IDEAS home Printed from https://ideas.repec.org/p/spa/wpaper/2014wpecon23.html
   My bibliography  Save this paper

Personal Income Inequality and Aggregate Demand

Author

Listed:
  • Laura Carvalho

    ()

  • Armon Rezai

    ()

Abstract

This paper presents a theoretical and empirical investigation of how changes in the size distribution of income can affect aggregate demand and the demand regime of an economy. After presenting empirical evidence for the US economy that the propensity to save increases significantly from the bottom to the top quintile of wage earners, we demonstrate that more equal distributions always lead to higher output in the traditional neo-Kaleckian macroeconomic model. We also present conditions under which a reduction of income inequality among workers turns demand more wage-led. This view is supported by the results of an econometric study for the United States (1967-2010) which show that the rise after 1980 in income inequality has made the US economy more profit-led.

Suggested Citation

  • Laura Carvalho & Armon Rezai, 2014. "Personal Income Inequality and Aggregate Demand," Working Papers, Department of Economics 2014_23, University of São Paulo (FEA-USP).
  • Handle: RePEc:spa:wpaper:2014wpecon23
    as

    Download full text from publisher

    File URL: http://www.repec.eae.fea.usp.br/documentos/Carvalho_Rezai_23WP.pdf
    Download Restriction: no

    Other versions of this item:

    References listed on IDEAS

    as
    1. Rudiger von Arnim & Daniele Tavani & Laura Barbosa de Carvalho, 2012. "Globalization as coordination failure: A Keynesian perspective," Working Papers 1202, New School for Social Research, Department of Economics.
    2. Armon Rezai, 2013. "Cycles of demand and distribution and monetary policy in the U.S. economy," Journal of Post Keynesian Economics, Taylor & Francis Journals, vol. 36(2), pages 231-250.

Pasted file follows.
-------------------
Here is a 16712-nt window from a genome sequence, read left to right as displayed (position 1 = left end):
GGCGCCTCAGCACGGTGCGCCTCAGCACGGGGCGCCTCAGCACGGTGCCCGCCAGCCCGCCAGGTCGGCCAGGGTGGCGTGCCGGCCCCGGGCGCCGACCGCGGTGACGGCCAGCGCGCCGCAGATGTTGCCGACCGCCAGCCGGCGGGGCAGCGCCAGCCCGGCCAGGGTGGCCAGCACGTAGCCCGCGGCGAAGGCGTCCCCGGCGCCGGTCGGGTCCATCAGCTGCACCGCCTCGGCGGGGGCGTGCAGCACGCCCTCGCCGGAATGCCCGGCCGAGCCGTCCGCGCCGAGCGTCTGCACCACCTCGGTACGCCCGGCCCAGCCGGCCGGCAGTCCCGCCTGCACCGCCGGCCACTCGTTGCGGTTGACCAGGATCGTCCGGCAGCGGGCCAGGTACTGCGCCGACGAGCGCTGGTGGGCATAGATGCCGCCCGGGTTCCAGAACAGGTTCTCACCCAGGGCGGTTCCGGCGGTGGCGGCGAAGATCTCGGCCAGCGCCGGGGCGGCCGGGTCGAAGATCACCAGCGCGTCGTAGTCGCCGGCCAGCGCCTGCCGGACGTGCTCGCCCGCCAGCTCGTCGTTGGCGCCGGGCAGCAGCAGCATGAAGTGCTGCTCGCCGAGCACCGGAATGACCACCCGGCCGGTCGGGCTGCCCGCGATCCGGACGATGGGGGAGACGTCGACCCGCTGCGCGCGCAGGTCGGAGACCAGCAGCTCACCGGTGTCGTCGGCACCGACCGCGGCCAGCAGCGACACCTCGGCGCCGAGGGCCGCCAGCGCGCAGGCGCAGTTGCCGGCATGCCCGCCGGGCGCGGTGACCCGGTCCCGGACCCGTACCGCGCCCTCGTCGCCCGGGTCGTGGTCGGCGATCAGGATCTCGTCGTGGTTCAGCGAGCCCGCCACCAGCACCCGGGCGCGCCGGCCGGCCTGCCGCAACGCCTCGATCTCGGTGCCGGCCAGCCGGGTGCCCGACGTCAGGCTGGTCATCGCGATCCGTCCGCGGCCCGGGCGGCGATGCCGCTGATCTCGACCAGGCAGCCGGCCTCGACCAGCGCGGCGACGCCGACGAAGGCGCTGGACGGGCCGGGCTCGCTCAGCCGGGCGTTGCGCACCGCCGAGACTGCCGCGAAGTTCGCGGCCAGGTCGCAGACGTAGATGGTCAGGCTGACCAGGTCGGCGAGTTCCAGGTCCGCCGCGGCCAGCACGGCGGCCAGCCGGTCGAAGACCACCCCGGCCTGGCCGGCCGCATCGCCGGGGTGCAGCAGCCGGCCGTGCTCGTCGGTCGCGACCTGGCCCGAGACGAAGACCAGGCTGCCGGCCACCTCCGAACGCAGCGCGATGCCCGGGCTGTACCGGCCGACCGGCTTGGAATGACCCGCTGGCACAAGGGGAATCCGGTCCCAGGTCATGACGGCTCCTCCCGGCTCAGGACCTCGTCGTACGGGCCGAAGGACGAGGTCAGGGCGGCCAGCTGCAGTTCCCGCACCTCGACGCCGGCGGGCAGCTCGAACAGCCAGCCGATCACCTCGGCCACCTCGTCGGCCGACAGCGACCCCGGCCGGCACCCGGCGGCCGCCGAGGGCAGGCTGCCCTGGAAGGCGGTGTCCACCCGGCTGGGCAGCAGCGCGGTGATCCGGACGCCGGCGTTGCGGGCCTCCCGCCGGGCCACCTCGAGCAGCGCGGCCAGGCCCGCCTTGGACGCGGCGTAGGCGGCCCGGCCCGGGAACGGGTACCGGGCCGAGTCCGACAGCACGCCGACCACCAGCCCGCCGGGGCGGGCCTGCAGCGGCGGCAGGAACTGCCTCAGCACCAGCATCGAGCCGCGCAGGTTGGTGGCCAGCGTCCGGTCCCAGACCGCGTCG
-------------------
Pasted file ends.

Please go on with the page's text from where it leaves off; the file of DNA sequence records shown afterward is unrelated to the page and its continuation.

3. Bhaduri, Amit & Marglin, Stephen, 1990. "Unemployment and the Real Wage: The Economic Basis for Contesting Political Ideologies," Cambridge Journal of Economics, Oxford University Press, vol. 14(4), pages 375-393, December.
    4. Thomas Palley, 2010. "The Relative Permanent Income Theory of Consumption: A Synthetic Keynes-Duesenberry-Friedman Model," Review of Political Economy, Taylor & Francis Journals, vol. 22(1), pages 41-56.
    5. Taylor, Lance, 1985. "A Stagnationist Model of Economic Growth," Cambridge Journal of Economics, Oxford University Press, vol. 9(4), pages 383-403, December.
    6. Tavani, Daniele & Vasudevan, Ramaa, 2014. "Capitalists, workers, and managers: Wage inequality and effective demand," Structural Change and Economic Dynamics, Elsevier, vol. 30(C), pages 120-131.
    7. Eckhard Hein & Lena Vogel, 2008. "Distribution and growth reconsidered: empirical results for six OECD countries," Cambridge Journal of Economics, Oxford University Press, vol. 32(3), pages 479-511, May.
    8. Christian R. Proaño & Peter Flaschel & Hans-Martin Krolzig & Mamadou Bobo Diallo, 2011. "Monetary policy and macroeconomic stability under alternative demand regimes," Cambridge Journal of Economics, Oxford University Press, vol. 35(3), pages 569-585.